Recipe: Pesto Egg Salad

naturally dyed easter eggs

Pesto Egg Salad – herbaceous and garlicky – found its way to our kitchen table this weekend after my son and I took the time to boil and dye pasture-raised eggs for Easter.  We customarily receive two dozen eggs from our CSA, but those never seem to last the week and, sure enough, once Sunday arrived I looked in our egg basket only to find one pitifully lonesome egg remaining from last week’s CSA pick-up.

We hopped on the bus and headed down to the local health food store.  Though most of the eggs that arrive in our CSA are brown, I’d hoped to pick up white eggs, knowing they’d absorb color more easily. It’s been a long time since we purchased eggs from the store, and I was pleasantly surprised to find only local, farm-fresh eggs available at the tiny store. We purchased a dozen, already colorful in speckled browns, brilliant white and faint grey-green.

We arrived home and prepared our dye.  Combining spices, vegetables, water and vinegar in assorted pots on every burner on the stove.  Turmeric would yield a lovely gold.  Chili powder would yield a beautiful rusted orange.  Beets turned some eggs a pale pink.  Purple cabbage, I’d heard, would make for a beautiful and brilliant blue – but my ancient cabbage gave no color at all. 

Once the eggs were boiled, dyed, cooled, hidden and found, I painstakingly peeled them (gentle cracking, followed by a good soak in cold water usually does the trick) before chopping them up, combining them with fresh herbs, garlic, shallots and scallions for this vibrantly and uniquely flavored egg salad – a perfect way to use up Easter eggs before they go bad.

Pasture-raised eggs – that is, eggs from hens with free-access to sunshine, the outdoors, fresh greens, bugs and grubs – yield a more nutrient-dense yolk.  Pasture-raised eggs are richer in omega-3 fatty acids, vitamin A and other nutrients than their conventionally raised counterparts.  While more expensive – usually ranging from $4 to $6 per dozen – the improved flavor and nutrient profile are well worth the added cost.  Pesto egg salad also makes use of the unorthodox additions of fresh basil and fresh Italian flat-leaf parsley.  Two potently flavored herbs with high antioxidant and vitamin K1 contents.

pesto egg salad

pesto egg salad

By Jenny Published: April 4, 2010

  • Yield: About four Servings
  • Prep: 5 mins

Perfect for using up Easter eggs, pesto egg salad offers a unique fresh and herbaceous alternative to classic egg salad. The vibrant, clean flavors of basil and flat-leaf parsley offer a charming twist on a classic dish.


  • 6 hard-boiled eggs (chopped fine)
  • 1/2 cup fresh Italian flat-leaf parsley (minced)
  • 1/2 cup fresh basil, (minced)
  • 1 clove garlic, (minced)
  • 1 shallot (minced)
  • 2 scallions (white and light green parts, minced)
  • 1/2 cup mayonnaise (preferably homemade)
  • unrefined sea salt (to taste)
  • paprika and Bibb lettuce (to serve)


  1. Combine chopped eggs, herbs, garlic, shallot, scallions together in a mixing bowl.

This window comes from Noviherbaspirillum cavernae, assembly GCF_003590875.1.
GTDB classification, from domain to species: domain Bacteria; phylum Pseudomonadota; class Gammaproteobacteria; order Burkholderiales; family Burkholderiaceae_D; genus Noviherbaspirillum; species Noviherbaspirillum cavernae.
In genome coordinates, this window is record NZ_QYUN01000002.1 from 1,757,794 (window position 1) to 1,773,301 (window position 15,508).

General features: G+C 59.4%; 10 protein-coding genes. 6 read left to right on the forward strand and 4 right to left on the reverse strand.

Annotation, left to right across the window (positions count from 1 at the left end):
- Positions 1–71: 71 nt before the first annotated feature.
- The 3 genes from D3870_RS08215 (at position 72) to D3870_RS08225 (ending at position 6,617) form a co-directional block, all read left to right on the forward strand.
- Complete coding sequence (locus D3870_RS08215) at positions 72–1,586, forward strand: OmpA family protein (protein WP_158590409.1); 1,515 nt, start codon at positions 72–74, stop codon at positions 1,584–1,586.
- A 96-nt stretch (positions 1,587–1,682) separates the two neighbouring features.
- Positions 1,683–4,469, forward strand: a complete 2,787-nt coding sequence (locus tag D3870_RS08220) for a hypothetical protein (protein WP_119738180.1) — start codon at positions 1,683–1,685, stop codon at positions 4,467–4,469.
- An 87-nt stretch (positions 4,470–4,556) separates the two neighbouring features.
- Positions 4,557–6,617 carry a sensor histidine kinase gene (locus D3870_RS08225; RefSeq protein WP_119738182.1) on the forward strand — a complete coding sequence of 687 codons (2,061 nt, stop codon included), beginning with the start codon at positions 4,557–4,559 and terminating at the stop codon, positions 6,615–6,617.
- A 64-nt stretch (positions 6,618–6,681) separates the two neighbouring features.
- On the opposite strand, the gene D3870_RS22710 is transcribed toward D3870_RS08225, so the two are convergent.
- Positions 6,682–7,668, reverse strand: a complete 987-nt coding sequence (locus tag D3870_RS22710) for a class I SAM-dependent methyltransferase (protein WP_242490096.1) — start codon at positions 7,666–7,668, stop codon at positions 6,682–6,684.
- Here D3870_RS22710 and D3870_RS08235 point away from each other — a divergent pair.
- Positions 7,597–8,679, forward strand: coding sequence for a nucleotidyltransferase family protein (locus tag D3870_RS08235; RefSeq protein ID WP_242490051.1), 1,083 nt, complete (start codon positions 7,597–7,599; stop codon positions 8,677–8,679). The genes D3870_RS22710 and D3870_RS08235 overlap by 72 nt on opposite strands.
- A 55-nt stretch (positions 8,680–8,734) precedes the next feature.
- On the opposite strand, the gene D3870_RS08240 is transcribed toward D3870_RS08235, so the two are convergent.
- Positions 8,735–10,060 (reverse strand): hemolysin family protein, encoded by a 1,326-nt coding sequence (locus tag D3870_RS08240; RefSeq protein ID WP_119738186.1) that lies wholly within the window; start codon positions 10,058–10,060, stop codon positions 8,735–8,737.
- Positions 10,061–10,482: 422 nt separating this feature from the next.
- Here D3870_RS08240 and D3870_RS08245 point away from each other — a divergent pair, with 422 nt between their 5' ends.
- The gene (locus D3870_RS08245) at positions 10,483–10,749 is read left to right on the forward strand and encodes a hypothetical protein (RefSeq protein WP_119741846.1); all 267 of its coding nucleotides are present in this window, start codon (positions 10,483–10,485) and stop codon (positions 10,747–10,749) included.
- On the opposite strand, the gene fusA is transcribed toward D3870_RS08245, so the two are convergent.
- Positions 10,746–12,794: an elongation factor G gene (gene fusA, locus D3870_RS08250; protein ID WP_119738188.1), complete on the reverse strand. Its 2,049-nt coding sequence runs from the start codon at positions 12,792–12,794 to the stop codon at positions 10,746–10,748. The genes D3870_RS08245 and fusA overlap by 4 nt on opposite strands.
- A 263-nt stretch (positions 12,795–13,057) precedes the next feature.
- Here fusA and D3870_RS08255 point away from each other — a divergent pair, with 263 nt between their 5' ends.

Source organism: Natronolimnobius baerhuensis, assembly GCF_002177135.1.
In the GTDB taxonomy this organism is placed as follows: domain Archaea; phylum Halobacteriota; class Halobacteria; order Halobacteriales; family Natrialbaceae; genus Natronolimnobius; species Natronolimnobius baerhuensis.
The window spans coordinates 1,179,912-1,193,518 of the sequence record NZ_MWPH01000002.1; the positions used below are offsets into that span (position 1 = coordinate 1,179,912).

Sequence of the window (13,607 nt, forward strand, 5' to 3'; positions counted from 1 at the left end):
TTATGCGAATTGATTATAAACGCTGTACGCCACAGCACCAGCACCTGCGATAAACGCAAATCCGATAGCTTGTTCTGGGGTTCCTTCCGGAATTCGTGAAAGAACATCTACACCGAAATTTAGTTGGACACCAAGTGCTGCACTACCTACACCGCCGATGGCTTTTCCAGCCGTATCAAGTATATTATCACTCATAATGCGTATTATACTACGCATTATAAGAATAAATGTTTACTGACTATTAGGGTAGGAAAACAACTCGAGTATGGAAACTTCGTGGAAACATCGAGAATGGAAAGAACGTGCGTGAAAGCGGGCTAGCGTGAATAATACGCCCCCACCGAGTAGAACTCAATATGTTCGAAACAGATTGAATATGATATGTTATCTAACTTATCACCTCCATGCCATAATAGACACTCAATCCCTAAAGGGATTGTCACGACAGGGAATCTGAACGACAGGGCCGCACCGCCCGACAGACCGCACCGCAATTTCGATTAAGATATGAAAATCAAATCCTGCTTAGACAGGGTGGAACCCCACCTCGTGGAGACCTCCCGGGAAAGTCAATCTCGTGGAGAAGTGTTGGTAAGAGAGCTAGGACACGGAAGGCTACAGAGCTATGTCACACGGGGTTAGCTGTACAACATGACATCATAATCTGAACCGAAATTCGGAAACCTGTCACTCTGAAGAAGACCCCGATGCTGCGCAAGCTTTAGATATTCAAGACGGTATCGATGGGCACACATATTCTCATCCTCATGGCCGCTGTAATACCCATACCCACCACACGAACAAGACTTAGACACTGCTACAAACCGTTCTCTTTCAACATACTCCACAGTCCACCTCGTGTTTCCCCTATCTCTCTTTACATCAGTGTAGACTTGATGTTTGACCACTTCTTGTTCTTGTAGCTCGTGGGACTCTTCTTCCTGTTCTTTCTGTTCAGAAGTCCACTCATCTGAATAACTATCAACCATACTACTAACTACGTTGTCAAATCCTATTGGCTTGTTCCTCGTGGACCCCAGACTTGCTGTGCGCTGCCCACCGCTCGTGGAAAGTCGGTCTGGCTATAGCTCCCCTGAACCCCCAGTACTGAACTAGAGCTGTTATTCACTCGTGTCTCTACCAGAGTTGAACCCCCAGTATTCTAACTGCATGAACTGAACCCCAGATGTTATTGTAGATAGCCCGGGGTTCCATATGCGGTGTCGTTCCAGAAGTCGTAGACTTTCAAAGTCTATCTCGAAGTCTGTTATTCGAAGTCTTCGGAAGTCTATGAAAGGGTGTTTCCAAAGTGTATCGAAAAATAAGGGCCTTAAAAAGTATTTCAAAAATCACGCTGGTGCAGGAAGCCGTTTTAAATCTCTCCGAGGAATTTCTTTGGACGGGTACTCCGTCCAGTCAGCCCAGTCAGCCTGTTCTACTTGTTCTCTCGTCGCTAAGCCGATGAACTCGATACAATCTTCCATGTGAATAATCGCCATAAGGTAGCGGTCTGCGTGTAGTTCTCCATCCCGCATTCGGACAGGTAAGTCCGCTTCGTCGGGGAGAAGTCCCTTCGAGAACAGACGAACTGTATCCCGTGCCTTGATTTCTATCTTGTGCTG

2. Fold homemade mayonnaise into the mixture of eggs and herbs until they’re well-coated.
  3. Season gently to taste with unrefined sea salt.
  4. Serve over lettuce, seasoned with paprika.

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What people are saying

  1. says

    That sounds really good; sadly, we don’t have enough leftover boiled eggs to try it. Hopefully I can try it soon.

    We used pretty old red cabbage, and I got a blue dye, but not bright blue. I was able to dye a brown egg maroon by leaving it in the blue for a very long time and then moving it into red, and I dyed a white egg blue. I do know if you leave them overnight it works better.

  2. says

    Those eggs are absolutely gorgeous! I love that you used natural dyes to produce such lovely colors. I would like to try this even now, although Easter is over. I think my granddaughters would love to try this any time at all. And your egg salad sounds so delicious I want some now! Thanks for this wonderful tutorial. I appreciate what you do.

  3. Lisa P. says

    For years, my family has been using onion skins for beautifully patterned eggs every Easter. Use the outer-most skins, the golden part of the onion, and wrap raw eggs with onion skins pieces and rubber bands. We also use long strips of rag fabric to wrap more surface area with a couple of rubber bands. Boil as you would when making hard-boiled eggs. Every pattern is different, as is every hue. There are browns, siennas, yellows. It’s always a surprise. Red onions impart a dusky bluish pattern, not quite as vibrant as the yellow onions.

  4. says

    This recipe looks delicious…and I love how you dyed your eggs! My little monkey was too little this year to appreciate the egg decorating tradition, but I will definitely keep these ideas in mind next year when it comes time for him to join the fun!

    • Patty Mikhail says

      Your eggs look beatiful! A friend of mine showed me some lovely deep puple eggs she had colored by soaking red onion peels overnight (after a 10 min boil) and then using the water to color her eggs.
      I’m not into the egg coloring thing, but I’m going to cook up some eggs just to try that salad. Thanks for sharing!

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